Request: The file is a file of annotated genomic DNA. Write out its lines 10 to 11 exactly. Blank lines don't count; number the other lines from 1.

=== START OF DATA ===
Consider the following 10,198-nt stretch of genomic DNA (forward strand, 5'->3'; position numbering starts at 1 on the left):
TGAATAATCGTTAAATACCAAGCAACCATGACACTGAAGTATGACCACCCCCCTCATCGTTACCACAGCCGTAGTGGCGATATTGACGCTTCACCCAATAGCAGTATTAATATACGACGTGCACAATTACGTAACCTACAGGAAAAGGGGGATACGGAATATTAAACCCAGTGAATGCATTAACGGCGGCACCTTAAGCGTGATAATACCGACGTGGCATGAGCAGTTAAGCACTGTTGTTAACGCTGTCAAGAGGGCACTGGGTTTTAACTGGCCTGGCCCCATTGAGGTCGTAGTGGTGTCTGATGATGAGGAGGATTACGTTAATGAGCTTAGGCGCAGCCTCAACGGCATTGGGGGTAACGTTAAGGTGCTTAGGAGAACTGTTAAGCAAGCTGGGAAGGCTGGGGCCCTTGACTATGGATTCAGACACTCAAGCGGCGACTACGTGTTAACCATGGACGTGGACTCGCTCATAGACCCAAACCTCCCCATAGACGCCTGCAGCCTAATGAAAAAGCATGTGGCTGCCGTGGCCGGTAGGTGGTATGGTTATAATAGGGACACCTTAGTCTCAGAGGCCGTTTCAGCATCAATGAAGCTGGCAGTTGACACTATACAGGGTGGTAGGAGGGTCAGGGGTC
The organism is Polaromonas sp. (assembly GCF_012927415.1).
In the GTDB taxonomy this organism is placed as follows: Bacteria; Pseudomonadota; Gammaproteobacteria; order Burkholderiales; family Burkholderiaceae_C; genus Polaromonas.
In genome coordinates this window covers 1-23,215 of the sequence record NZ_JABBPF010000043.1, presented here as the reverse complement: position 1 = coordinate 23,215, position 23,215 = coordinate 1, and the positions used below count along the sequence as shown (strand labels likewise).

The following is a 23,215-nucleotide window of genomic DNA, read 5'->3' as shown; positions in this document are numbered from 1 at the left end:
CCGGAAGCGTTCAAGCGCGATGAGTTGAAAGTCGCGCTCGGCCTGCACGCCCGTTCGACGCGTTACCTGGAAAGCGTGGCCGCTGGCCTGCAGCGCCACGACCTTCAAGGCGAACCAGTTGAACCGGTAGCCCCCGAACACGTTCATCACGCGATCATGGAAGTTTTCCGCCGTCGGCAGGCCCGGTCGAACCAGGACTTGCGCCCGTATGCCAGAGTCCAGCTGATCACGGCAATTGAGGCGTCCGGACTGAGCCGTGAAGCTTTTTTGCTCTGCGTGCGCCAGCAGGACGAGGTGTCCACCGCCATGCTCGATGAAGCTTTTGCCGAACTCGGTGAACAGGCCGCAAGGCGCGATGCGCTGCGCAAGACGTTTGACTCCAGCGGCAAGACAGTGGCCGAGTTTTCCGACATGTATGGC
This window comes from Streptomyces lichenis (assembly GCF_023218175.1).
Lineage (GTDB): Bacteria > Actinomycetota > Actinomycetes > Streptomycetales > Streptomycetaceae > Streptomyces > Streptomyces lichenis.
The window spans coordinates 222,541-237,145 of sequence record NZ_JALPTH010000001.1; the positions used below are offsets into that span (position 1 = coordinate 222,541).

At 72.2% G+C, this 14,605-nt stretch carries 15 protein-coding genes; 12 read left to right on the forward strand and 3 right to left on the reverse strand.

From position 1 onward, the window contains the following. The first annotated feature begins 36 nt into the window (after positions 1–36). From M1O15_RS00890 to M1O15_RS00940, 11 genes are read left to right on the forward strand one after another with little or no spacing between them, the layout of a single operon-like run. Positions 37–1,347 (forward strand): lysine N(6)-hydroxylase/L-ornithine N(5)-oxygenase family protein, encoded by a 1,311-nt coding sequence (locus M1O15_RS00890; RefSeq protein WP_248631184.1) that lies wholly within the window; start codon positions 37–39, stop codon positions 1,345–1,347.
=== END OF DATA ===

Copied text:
The window spans coordinates 222,541-237,145 of sequence record NZ_JALPTH010000001.1; the positions used below are offsets into that span (position 1 = coordinate 222,541).

At 72.2% G+C, this 14,605-nt stretch carries 15 protein-coding genes; 12 read left to right on the forward strand and 3 right to left on the reverse strand.